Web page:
Welcome to the Lutontoday News Review of the Year 2012, a month by month look at last year's news and sport stories in the Luton and Dunstable area. Use the timeline across the top to change the month, and click on the hyperlinks to read the full stories as they appeared on our website.
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2012 started off on a high, with three Luton citizens being awarded MBEs in the New Year Honours List. The individuals picking up the gongs were former police superintendent Andrew Martin, Marsh Farm Sure Start leader Denise Poore and HM Revenue and Customs higher officer Colleen Doherty.
However, things became tense when care details, including the names and addresses of elderly and vulnerable people in the town, were found dumped in Wilsden Avenue in Farley Hill, leading to a care worker being suspended.
Some big announcements were made at the start of the year. Luton Airport made public its expansion plans, which would allow it to serve 18 million passengers a year, while Luton Borough Council said the move would create up to 6,000 new jobs.
Meanwhile, the Love Luton festival unveiled The Wanted as the first headline act to feature in the three-day summer celebration, planned to culminate in the arrival of the Olympic torch in the town on July 8.
Shocking figures revealed that more than 300 weapons, including swords, axes and a crossbow were seized by Bedfordhsire police, while more bad news came in the form of results published from a survey which pinpointed Luton as the fourth unhappiest town in the UK.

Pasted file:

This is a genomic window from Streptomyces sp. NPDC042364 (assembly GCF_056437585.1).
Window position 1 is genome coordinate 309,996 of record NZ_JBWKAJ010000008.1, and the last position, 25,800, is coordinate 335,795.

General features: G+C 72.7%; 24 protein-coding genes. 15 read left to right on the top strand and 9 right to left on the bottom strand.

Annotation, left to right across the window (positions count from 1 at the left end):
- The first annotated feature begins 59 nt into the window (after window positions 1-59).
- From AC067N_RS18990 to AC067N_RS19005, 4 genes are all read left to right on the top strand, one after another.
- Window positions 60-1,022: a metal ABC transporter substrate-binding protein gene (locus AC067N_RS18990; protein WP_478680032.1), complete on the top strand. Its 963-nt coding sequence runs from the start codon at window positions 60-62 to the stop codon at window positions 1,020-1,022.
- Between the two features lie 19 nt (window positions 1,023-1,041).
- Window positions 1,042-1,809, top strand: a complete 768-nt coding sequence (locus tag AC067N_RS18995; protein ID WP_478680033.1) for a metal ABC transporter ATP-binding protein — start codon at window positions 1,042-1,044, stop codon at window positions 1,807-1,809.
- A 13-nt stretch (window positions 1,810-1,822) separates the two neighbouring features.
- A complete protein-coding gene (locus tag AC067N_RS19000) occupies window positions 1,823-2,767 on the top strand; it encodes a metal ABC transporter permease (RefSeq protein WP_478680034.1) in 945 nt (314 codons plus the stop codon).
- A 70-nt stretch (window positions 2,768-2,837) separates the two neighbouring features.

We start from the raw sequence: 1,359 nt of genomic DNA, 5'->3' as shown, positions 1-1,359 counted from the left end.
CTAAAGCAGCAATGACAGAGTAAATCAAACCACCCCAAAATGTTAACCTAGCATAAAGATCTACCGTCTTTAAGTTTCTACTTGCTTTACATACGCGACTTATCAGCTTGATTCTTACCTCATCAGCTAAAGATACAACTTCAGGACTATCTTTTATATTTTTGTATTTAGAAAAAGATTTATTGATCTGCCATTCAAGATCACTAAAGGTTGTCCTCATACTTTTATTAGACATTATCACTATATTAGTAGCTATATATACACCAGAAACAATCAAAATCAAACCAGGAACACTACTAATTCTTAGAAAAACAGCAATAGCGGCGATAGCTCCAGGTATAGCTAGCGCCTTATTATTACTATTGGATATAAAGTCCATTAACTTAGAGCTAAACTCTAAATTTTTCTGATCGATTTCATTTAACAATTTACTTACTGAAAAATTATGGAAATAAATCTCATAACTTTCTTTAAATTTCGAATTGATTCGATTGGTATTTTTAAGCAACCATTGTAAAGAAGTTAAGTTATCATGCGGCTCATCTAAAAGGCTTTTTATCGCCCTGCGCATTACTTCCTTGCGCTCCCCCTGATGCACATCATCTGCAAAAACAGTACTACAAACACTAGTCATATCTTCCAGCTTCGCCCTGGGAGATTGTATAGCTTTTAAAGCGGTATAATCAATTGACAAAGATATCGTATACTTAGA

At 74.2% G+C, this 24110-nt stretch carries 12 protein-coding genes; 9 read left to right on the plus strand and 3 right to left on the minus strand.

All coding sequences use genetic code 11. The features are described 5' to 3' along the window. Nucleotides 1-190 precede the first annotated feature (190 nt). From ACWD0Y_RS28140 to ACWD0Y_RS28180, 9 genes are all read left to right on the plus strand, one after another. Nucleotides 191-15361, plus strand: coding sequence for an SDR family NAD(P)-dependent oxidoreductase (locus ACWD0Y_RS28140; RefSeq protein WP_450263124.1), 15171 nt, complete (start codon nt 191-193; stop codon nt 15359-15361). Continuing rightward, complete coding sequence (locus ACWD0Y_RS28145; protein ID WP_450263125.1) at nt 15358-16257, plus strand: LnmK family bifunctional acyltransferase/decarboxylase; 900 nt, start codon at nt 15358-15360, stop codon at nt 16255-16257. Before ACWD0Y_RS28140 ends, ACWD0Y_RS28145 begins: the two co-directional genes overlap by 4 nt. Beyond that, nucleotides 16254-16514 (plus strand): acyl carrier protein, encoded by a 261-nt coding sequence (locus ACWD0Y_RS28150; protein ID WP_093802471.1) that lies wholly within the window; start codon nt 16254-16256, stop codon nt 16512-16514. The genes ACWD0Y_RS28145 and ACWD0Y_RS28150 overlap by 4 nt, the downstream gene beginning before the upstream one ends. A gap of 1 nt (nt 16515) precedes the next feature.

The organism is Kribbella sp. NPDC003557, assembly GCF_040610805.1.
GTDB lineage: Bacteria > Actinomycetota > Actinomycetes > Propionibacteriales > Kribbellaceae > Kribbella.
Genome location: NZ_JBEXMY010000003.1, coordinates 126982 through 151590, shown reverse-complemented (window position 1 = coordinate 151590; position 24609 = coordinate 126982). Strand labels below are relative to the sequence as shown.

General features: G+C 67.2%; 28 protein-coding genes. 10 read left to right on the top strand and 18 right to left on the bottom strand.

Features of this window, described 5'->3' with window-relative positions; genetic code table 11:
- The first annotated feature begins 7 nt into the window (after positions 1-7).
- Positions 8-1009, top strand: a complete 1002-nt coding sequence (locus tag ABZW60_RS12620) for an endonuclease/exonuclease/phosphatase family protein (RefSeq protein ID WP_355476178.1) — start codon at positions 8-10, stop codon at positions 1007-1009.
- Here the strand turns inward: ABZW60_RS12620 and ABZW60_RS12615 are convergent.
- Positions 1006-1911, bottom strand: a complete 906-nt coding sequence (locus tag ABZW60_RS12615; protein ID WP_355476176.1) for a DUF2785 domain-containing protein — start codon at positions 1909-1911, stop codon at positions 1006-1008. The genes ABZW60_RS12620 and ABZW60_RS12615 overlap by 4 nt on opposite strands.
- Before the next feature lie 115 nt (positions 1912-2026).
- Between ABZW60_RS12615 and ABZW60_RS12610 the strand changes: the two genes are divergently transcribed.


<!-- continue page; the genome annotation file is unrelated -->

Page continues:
Two families had a lucky escape from a fire that engulfed their neighbouring flats on Clifton Road in Bury Park. Meanwhile, there was more dissatisfaction among town residents, who met with trust bosses to discuss the findings of a report looking into ways to improve parking in and around Luton and Dunstable Hospital.
People proved they were proud to be Lutonians by fighting back against a negative portrayal of the town in the Channel 4 documentary Proud and Prejudiced, which focused on Muslim extremist Sayful Islam and leader of the English Defence League, Stephen Lennon.
In sports news, the Hatters' hopes of promotion were dashed when they lost 1-0 to Barrow.
Freedom of Information requests revealed some startling figures: 56 taxi drivers licensed by Luton Borough Council had criminal convictions, ranging from assault to drug possession, while Luton and Dunstable hospital was owed £3 million in unpaid invoices.
Police had to stand guard at the launch of a new Islamic information centre after members of the English Defence League gathered to protest against it. However, there were also concerns that Yusuf Bonner, the centre's manager, had links to Islamic extremism.
On a cheerier note, the route the Olympic Torch would be taking through Luton and the names of those carrying it were announced. Meanwhile, the chief executive of Barnfield College, Pete Birkett, denied controversial claims that he wanted to privatise education, saying that there were no plans to make Luton's academy schools into profit-making enterprises.
On the sporting front, the town celebrated its sporting stars of 2011 at the Luton Sports Awards, held at Riverside Suite in the Vauxhall Recreation Centre.
Police investigations were launched after a string of separate arson attacks involving two ice-cream vans and a mosque in Bury Park.
The Love Luton festival was mired in controversy after Luton Borough Council said it couldn't release information disclosing the number of tickets sold, due to a clause in the headline artists' contracts.